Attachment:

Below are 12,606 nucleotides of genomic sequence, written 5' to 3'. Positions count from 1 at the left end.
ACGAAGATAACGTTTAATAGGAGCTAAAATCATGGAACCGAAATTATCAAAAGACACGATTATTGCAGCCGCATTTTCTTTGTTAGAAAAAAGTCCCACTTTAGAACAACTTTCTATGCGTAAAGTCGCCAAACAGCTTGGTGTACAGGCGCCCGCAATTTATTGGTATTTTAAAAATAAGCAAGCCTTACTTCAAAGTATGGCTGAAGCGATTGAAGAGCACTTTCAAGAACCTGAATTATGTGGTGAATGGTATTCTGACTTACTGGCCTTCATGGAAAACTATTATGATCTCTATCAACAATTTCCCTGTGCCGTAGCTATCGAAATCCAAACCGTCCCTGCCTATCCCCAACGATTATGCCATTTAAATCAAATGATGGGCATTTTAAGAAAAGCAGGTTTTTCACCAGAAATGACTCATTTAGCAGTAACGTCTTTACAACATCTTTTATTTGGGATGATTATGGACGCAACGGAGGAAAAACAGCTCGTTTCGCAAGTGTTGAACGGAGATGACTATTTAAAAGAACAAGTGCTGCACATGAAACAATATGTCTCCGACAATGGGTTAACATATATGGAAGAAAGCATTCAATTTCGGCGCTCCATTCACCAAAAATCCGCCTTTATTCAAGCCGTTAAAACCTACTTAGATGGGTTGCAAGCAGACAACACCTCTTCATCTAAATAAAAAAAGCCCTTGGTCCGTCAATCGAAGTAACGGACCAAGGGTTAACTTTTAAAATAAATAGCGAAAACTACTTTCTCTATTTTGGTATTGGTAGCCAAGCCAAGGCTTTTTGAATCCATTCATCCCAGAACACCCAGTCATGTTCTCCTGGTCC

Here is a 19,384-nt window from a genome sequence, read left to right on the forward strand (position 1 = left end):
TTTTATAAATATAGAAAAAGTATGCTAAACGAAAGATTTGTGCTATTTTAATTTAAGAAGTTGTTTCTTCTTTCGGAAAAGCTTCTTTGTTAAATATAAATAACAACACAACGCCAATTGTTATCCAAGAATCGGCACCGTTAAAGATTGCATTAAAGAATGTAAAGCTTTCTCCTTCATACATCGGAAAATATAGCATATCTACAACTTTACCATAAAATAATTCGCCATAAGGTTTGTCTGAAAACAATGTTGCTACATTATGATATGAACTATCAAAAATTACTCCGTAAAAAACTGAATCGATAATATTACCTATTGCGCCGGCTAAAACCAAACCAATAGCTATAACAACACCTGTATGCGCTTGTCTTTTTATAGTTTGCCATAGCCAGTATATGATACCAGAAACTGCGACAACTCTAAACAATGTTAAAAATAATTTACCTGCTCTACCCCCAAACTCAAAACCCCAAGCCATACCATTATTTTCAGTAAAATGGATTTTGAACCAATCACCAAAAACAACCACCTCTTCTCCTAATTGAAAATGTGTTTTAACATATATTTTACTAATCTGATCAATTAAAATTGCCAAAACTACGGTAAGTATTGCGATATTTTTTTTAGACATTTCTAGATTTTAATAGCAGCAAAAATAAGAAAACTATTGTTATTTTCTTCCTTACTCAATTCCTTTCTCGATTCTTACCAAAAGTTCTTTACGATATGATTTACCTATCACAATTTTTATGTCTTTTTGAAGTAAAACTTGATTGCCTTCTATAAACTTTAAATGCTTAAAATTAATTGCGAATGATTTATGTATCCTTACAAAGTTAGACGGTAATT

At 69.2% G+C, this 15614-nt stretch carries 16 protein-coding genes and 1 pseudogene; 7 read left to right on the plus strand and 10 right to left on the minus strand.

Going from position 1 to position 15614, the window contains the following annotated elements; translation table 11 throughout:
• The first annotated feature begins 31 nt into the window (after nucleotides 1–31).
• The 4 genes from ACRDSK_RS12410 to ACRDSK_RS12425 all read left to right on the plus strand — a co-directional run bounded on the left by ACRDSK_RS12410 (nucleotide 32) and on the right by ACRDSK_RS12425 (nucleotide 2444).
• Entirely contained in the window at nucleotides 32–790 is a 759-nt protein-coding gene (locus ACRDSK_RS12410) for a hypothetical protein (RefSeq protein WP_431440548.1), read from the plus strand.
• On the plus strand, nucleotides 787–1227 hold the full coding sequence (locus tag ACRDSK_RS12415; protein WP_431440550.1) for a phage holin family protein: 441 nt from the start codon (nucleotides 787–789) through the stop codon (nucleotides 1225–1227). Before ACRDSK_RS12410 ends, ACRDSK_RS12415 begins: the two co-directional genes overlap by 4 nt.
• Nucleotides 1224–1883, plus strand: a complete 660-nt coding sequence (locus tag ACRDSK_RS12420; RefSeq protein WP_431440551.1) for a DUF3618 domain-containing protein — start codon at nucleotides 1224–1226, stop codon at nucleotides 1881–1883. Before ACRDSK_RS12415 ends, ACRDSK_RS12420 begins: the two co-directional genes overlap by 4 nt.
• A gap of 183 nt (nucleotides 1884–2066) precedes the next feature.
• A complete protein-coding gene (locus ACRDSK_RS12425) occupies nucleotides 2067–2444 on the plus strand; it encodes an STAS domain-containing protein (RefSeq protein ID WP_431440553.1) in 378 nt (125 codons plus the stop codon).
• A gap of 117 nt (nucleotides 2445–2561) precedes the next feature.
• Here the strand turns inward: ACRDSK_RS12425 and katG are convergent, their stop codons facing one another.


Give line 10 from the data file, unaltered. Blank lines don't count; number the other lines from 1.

• On the plus strand, nucleotides 787–1227 hold the full coding sequence (locus tag ACRDSK_RS12415; protein WP_431440550.1) for a phage holin family protein: 441 nt from the start codon (nucleotides 787–789) through the stop codon (nucleotides 1225–1227). Before ACRDSK_RS12410 ends, ACRDSK_RS12415 begins: the two co-directional genes overlap by 4 nt.